There’s a good mix of experience and youth in the team, bouncing off one another with great chemistry, although the sheer number of them will obviously mean not a lot of screen time for everybody, leaving you wanting more. From Luther’s and Diego’s rivalry over who’s top dog, Allison’s and Vanya’s rekindling sisterhood, to Klaus’ and Five’s hilarious drunken banter, the show just demands for a second season.
At times, however, the show can feel like “Five and the Umbrella Academy”, because a lion’s share of the story focuses on Five, who is hell-bent on stopping the apocalypse from happening in the first place. Because of his inability to rely on his step-siblings, he often is out and about doing his own sleuthing but there’s a reason it’s called an academy, not a school of one.
Thankfully, that responsibility is lifted ever so slightly with the supporting cast of Umbrella Academy, with experienced stars such Adam Godley (Breaking Bad, Suits) putting on a great advisory role as the sentient monkey Pogo; Colm Feore (The Chronicles of Riddick, Gotham) as the quirky and uptight Mr Reginald Hargreaves; and Mary J. Blige (Mudbound, Rock of Ages) and Cameron Britton (Mindhunter, Stitchers) as the suit-and-mask-wearing dynamic duo of Cha-Cha and Hazel, mysterious professional hitmen on the hunt for the time-traveling Number Five who also break out into their own petty squabbles.
These characters, in their own subtle ways, add a lot more depth and complexity to the existing relationships between the main characters, and the world as a whole. You’ll be wondering why an articulate simian is playing caretaker to the Academy members, or why Hazel and Cha-Cha seem to be always wearing suits, and so on.
The pacing of the story plot starts off well, with character introductions showing more than telling – which is a great sign, considering the amount of effort put into costume and production design in this show. The ushering of new elements such as the death of Mr Hargreaves and the return of Five as the inciting incident are also presented quite well, although the latter comes in a little later in the first episode. After that, more bits of the plot are leaked through the IV drip of flashbacks, behind-closed-door scenes, and last-second plot twists, all used sparingly and in rotation so that you’re always on your toes by the end of each episode.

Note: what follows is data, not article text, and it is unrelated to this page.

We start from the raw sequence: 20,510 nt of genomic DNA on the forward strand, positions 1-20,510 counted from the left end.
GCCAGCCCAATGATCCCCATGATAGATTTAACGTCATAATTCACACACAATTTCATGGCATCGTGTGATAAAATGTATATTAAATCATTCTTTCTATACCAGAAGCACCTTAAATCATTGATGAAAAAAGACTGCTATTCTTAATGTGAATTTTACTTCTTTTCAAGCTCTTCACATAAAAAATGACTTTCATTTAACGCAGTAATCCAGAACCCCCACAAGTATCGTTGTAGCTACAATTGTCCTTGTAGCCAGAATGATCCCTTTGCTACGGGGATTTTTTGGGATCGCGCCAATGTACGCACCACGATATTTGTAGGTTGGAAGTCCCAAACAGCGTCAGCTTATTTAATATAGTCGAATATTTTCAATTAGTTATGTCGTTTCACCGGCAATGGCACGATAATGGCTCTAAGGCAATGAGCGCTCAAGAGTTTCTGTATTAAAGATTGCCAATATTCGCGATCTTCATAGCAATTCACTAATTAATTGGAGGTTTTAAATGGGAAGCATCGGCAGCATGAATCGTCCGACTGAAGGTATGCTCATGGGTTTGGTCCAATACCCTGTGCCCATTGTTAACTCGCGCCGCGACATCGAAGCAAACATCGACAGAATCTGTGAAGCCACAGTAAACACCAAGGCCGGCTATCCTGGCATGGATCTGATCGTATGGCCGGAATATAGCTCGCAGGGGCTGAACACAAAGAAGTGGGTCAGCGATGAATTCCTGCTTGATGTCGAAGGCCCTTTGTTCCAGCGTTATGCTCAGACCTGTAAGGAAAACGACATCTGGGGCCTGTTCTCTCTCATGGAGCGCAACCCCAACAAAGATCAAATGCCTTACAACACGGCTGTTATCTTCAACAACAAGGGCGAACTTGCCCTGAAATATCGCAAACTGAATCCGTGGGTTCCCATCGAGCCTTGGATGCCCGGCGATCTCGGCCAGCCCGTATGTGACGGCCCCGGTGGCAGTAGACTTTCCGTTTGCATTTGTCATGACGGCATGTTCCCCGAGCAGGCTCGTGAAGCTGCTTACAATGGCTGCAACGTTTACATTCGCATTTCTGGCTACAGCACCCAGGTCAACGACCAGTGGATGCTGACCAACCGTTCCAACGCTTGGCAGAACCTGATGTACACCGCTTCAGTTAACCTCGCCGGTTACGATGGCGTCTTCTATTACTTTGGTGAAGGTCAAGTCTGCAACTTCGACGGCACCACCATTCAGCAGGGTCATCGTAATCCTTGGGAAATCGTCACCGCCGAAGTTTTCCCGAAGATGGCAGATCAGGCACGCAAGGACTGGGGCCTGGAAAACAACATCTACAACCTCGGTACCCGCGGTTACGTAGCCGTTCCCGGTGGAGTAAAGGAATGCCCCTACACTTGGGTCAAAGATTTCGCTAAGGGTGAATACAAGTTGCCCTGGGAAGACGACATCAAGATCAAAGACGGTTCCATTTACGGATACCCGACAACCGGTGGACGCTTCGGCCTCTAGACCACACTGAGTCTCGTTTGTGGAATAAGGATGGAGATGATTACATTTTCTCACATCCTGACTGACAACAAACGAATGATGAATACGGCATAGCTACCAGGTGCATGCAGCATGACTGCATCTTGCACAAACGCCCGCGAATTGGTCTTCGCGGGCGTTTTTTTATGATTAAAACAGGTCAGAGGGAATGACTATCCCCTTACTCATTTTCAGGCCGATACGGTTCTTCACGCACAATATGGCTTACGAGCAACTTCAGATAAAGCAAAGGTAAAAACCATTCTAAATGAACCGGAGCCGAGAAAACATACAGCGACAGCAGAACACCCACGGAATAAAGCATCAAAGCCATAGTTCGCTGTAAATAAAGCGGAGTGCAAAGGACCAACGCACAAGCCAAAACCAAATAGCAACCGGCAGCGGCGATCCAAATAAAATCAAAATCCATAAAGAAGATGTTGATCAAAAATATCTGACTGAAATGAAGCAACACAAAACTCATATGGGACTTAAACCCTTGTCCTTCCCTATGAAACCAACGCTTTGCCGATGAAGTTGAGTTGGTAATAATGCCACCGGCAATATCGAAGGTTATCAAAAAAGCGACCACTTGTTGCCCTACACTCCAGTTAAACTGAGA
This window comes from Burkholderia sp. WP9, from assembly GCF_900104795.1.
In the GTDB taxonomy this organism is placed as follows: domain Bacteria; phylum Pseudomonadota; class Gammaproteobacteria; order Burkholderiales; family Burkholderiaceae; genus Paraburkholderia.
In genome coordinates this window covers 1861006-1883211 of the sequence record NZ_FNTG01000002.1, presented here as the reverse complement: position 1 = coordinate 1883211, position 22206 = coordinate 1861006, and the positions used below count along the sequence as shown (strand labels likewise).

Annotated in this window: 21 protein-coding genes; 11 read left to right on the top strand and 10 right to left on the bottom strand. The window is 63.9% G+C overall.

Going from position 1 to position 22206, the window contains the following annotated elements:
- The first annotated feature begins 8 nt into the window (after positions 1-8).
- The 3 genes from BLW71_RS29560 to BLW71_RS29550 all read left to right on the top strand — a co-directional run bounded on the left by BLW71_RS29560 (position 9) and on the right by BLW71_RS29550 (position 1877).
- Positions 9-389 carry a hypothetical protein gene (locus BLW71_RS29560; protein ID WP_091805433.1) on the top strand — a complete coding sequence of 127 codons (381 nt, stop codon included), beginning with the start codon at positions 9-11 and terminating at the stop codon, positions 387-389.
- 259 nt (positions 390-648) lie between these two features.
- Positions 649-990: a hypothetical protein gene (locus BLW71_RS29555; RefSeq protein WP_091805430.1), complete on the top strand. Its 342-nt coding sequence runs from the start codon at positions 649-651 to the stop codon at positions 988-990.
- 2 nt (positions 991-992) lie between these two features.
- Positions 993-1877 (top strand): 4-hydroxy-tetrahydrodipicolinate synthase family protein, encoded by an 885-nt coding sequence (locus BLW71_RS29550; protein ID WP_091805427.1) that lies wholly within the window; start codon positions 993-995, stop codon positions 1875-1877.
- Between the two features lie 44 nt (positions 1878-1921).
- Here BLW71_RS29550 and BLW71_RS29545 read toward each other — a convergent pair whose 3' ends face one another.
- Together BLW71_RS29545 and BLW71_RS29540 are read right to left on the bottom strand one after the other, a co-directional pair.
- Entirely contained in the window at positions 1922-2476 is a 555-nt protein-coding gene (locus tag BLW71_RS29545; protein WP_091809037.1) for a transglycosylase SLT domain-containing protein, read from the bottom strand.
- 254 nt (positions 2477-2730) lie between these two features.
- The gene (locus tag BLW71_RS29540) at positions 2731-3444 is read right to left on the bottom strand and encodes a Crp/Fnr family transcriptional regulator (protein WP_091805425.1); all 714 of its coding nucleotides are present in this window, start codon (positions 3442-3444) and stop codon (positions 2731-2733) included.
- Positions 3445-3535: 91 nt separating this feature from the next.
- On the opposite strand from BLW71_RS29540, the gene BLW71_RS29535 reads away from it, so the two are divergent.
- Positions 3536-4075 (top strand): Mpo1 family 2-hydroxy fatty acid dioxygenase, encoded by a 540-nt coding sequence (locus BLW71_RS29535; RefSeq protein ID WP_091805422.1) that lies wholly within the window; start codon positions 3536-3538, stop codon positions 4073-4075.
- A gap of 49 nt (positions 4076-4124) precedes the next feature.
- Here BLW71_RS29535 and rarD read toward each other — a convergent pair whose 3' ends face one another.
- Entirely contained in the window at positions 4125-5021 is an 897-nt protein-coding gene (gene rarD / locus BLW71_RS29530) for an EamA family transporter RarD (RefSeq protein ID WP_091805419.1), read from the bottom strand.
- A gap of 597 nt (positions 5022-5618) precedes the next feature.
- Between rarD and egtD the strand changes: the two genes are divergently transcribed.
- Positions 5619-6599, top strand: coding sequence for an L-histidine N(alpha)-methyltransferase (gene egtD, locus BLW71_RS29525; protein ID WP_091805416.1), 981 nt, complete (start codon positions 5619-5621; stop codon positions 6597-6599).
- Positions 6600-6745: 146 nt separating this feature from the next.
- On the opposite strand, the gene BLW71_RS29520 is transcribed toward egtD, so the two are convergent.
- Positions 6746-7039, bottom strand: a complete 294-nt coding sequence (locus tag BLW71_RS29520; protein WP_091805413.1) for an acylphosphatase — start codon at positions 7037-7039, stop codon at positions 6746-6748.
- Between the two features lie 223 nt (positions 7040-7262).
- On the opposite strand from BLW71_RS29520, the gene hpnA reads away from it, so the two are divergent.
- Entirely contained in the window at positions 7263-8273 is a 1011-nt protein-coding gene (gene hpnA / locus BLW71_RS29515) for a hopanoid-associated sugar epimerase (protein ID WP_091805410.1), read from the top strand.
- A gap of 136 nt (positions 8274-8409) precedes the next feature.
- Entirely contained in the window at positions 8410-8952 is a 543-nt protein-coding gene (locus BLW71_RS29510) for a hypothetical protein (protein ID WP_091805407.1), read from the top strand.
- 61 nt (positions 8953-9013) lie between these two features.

Besides the aforementioned majority of the screentime going to Five, there is another glaring issue of a lack of a proper major villain until the middle part of the season. Hazel and Cha-Cha are rather formidable antagonists as a team, but their statuses as mere goons mean they don’t quite make the cut of being bona fide villains.
Gerard Way’s stamp is all over the writing and the dialogue, which works in The Umbrella Academy’s favour. Heck, he’s even an executive producer for the show. Yes, the Academy members are powered beings, but the focus here is on picking up the pieces of an estranged family separated by years of resentment.
If you’re looking for a balls-to-the-walls Avengers or X-Men style of story, then you’ll be thoroughly disappointed. The family – including all its numerous glaring dysfunctions – is the strength of Umbrella Academy, and it shows. There are several differences to the comic, but those won’t matter the second the opening scene rolls. The Netflix original takes Way’s story and owns it well.
Netflix’s The Umbrella Academy shows audiences the classic superhero trope and turns it on its head, and to great effect at that. Despite some issues in character focus and the lack of a villainous presence in the first half of the story, its many small, chuckle-inducing family moments are sure to make you smile quietly to yourself.
GEEK REVIEW SCORE
Netflix’s The Umbrella Academy is a great adaptation of the comic book series that comes into its own, having a great blend of good, old-fashioned family drama and relationships, with some over-the-top themes of time-travel and superpowers. The characters really make the world pop out in interesting ways. Despite some minor hiccups, it doesn’t hamper the superb storytelling of the show.
- Story - 8/108/10
- Direction - 8/108/10
- Characterisation - 9/109/10
- Geek Satisfaction - 9/109/10
User Review( votes)
Marion has a serious RPG addiction. Sometimes it bleeds into real life; he forgets to sleep because he thinks he has a Witcher’s body clock. Forgive him in advance if he suddenly blurts out terms such as “Mind Flayer” and “Magic Missile”, because never once does he stop thinking about his next Dungeons & Dragons game.